The leader of the opposition party in Canada has refused to apologise after suggesting that disagreeing with homosexuality goes against Canadian law.
It came after a Christian charity, which provides humanitarian aid to Africa, had its Government funding frozen because it listed homosexuality as a “sin” on its website.
The charity, which builds water wells in Uganda, holds traditional Christian beliefs about marriage but they provide aid to everyone who has need.
Last week it was told funding will continue, following a Government review of the organisation which found no problems.
But before the public funding was unfrozen, the leader of the opposition New Democratic Party criticised the charity.
Thomas Mulcair said: “These types of evangelical groups with vision that goes completely against not only Canadian values but Canadian law are getting Canadian tax-payers’ money.”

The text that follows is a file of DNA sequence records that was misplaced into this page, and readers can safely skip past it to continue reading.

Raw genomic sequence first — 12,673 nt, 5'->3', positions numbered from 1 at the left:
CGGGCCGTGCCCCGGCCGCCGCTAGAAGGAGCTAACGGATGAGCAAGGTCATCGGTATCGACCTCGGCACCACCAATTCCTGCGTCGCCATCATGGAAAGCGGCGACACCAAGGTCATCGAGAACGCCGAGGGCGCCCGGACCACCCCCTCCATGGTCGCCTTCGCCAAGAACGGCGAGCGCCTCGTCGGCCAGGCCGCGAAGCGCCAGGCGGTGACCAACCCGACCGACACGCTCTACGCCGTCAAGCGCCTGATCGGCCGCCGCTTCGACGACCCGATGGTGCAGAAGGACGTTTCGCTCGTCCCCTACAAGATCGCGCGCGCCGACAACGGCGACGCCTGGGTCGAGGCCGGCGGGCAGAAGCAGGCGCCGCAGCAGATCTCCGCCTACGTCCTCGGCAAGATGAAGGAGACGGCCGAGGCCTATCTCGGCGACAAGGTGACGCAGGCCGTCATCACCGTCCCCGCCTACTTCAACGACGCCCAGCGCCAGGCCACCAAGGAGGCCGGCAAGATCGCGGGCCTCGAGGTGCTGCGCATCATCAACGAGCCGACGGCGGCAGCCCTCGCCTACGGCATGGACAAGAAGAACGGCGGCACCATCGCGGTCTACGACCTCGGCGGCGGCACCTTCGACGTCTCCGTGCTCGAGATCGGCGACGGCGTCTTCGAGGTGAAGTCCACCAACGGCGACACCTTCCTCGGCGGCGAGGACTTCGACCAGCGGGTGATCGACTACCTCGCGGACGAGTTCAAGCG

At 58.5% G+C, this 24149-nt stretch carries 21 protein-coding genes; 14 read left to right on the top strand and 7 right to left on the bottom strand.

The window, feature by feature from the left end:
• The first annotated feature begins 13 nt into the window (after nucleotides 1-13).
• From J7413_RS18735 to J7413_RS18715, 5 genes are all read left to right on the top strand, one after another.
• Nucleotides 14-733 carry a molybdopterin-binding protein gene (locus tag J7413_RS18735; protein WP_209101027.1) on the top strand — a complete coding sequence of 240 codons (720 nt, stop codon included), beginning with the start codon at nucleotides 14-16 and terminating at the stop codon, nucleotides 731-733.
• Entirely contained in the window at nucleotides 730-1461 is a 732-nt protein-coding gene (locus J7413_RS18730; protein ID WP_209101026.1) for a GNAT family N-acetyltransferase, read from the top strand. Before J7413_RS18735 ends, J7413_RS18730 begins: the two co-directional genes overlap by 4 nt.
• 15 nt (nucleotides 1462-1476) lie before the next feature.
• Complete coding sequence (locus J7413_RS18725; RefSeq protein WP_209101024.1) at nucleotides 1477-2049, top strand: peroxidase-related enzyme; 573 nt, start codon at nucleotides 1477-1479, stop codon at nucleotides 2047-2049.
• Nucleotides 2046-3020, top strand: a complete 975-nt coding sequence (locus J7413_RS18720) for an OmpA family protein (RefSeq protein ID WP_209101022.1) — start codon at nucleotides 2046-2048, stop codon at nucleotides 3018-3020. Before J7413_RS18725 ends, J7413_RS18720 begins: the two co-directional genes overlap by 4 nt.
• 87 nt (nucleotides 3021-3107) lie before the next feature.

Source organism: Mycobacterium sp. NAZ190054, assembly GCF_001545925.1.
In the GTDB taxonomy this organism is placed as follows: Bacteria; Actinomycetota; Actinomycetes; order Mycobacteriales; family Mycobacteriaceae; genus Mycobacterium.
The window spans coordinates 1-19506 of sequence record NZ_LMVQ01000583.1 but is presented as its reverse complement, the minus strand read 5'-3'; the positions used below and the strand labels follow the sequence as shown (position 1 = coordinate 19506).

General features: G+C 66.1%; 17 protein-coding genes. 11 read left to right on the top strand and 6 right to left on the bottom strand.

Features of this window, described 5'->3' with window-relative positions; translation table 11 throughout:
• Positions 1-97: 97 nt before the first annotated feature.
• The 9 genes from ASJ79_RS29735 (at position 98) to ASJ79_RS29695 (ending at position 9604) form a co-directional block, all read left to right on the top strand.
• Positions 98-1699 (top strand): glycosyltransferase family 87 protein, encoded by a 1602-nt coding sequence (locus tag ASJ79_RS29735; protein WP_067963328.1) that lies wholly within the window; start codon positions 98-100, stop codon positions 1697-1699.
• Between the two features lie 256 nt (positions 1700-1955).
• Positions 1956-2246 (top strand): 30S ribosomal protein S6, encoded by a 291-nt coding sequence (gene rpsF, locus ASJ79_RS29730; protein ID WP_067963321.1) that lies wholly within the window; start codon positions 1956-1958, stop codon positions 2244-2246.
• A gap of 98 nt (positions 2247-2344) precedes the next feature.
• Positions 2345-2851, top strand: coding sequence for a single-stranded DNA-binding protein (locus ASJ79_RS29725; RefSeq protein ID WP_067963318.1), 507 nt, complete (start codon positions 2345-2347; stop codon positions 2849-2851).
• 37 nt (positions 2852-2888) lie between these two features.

Mr Mulcair has faced calls to retract his comments, but refused to apologise.
The charity in question, Crossroads Communications, seeks among other things to “provide humanitarian aid and assistance to people affected by disaster, famine, poverty and war”.
It also says that the Bible outlines ways for people to live, and that “God’s blueprint encourages sexuality within a marriage”.
Canada legalised same-sex marriage in 2005.
Over the last ten years, Crossroads Communications has received more than $2 million from the Canadian International Development Agency (CIDA) for its aid efforts overseas.
Don Hutchinson, from the Evangelical Fellowship of Canada, said that Canadian evangelicals spend millions of dollars on development work abroad.
He said: “When you work with organisations that function on the ‘love your neighbour’ principle, you get a better return on your dollar.”